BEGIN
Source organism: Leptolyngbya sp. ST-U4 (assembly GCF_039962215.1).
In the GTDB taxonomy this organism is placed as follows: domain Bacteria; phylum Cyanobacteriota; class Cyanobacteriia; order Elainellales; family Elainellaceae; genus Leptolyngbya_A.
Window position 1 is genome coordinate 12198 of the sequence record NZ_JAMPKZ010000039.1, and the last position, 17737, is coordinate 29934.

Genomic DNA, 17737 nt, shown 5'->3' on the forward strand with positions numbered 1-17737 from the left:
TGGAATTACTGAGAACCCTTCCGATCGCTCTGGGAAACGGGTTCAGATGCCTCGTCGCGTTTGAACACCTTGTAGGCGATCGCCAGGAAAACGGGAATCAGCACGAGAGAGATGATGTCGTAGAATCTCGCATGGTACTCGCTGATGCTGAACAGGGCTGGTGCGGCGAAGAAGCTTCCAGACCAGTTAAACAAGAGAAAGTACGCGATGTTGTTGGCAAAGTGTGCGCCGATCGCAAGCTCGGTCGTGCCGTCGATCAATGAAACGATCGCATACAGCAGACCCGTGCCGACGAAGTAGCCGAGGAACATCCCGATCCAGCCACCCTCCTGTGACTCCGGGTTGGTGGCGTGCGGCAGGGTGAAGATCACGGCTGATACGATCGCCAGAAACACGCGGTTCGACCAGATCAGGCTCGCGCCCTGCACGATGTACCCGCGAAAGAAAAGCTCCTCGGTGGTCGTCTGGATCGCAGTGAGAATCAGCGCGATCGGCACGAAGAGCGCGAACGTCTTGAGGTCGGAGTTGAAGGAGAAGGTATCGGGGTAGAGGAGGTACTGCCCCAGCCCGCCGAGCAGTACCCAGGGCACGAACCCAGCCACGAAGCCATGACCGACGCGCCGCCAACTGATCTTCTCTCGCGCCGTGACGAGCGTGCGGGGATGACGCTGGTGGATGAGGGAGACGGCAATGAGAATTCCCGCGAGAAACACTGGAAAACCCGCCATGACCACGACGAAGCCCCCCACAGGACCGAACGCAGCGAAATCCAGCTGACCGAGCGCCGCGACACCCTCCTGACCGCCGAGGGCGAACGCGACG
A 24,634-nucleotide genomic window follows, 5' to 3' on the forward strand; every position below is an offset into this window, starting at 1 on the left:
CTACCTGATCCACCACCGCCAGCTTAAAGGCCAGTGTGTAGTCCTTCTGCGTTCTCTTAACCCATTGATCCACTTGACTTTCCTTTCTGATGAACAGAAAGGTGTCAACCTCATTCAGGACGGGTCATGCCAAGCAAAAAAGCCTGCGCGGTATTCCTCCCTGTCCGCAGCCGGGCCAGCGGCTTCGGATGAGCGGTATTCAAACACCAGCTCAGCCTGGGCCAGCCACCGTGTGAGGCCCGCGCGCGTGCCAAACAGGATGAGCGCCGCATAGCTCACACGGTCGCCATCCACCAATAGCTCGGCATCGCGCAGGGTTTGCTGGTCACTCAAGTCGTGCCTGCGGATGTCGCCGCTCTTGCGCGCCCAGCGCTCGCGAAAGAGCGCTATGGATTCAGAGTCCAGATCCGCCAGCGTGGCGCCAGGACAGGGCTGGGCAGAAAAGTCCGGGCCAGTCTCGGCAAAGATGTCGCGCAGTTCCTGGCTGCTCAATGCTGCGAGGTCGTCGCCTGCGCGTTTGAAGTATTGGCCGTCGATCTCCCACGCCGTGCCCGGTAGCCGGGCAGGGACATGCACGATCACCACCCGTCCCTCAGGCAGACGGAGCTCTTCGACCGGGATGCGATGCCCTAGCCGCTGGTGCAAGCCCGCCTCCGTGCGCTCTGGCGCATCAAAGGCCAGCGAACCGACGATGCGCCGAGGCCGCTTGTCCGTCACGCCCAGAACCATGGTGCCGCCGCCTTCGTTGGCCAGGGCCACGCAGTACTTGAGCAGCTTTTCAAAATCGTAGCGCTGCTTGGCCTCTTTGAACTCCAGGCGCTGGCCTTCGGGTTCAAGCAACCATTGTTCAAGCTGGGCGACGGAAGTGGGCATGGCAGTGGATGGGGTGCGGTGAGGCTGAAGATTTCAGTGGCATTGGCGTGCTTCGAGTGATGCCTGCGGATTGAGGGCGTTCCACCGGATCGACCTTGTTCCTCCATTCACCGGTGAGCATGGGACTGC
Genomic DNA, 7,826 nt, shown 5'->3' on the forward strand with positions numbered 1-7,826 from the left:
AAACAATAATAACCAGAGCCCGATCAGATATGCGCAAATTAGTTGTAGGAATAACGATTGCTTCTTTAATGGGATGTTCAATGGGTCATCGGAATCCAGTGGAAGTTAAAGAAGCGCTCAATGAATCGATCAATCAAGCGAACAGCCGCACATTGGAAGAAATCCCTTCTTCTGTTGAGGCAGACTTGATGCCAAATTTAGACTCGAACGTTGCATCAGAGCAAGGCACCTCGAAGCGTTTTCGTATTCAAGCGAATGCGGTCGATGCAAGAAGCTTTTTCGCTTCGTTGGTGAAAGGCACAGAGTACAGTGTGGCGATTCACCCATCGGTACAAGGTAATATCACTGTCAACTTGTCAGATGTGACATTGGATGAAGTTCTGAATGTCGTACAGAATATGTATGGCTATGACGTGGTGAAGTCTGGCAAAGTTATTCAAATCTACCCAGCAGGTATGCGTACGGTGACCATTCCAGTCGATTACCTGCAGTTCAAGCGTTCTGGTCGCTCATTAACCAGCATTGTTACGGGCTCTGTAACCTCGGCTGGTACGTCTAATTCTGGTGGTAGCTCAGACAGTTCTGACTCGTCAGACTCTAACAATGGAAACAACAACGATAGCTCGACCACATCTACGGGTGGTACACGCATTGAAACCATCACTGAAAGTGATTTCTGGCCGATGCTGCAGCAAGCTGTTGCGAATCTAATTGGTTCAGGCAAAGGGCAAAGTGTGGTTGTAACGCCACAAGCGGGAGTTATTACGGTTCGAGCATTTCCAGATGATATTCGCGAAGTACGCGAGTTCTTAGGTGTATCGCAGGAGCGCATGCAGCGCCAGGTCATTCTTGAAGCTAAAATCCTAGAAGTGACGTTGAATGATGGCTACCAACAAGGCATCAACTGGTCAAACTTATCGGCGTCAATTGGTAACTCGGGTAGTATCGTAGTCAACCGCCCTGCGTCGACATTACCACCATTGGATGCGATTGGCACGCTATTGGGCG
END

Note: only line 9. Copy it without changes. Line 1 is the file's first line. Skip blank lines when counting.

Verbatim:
AAACAATAATAACCAGAGCCCGATCAGATATGCGCAAATTAGTTGTAGGAATAACGATTGCTTCTTTAATGGGATGTTCAATGGGTCATCGGAATCCAGTGGAAGTTAAAGAAGCGCTCAATGAATCGATCAATCAAGCGAACAGCCGCACATTGGAAGAAATCCCTTCTTCTGTTGAGGCAGACTTGATGCCAAATTTAGACTCGAACGTTGCATCAGAGCAAGGCACCTCGAAGCGTTTTCGTATTCAAGCGAATGCGGTCGATGCAAGAAGCTTTTTCGCTTCGTTGGTGAAAGGCACAGAGTACAGTGTGGCGATTCACCCATCGGTACAAGGTAATATCACTGTCAACTTGTCAGATGTGACATTGGATGAAGTTCTGAATGTCGTACAGAATATGTATGGCTATGACGTGGTGAAGTCTGGCAAAGTTATTCAAATCTACCCAGCAGGTATGCGTACGGTGACCATTCCAGTCGATTACCTGCAGTTCAAGCGTTCTGGTCGCTCATTAACCAGCATTGTTACGGGCTCTGTAACCTCGGCTGGTACGTCTAATTCTGGTGGTAGCTCAGACAGTTCTGACTCGTCAGACTCTAACAATGGAAACAACAACGATAGCTCGACCACATCTACGGGTGGTACACGCATTGAAACCATCACTGAAAGTGATTTCTGGCCGATGCTGCAGCAAGCTGTTGCGAATCTAATTGGTTCAGGCAAAGGGCAAAGTGTGGTTGTAACGCCACAAGCGGGAGTTATTACGGTTCGAGCATTTCCAGATGATATTCGCGAAGTACGCGAGTTCTTAGGTGTATCGCAGGAGCGCATGCAGCGCCAGGTCATTCTTGAAGCTAAAATCCTAGAAGTGACGTTGAATGATGGCTACCAACAAGGCATCAACTGGTCAAACTTATCGGCGTCAATTGGTAACTCGGGTAGTATCGTAGTCAACCGCCCTGCGTCGACATTACCACCATTGGATGCGATTGGCACGCTATTGGGCG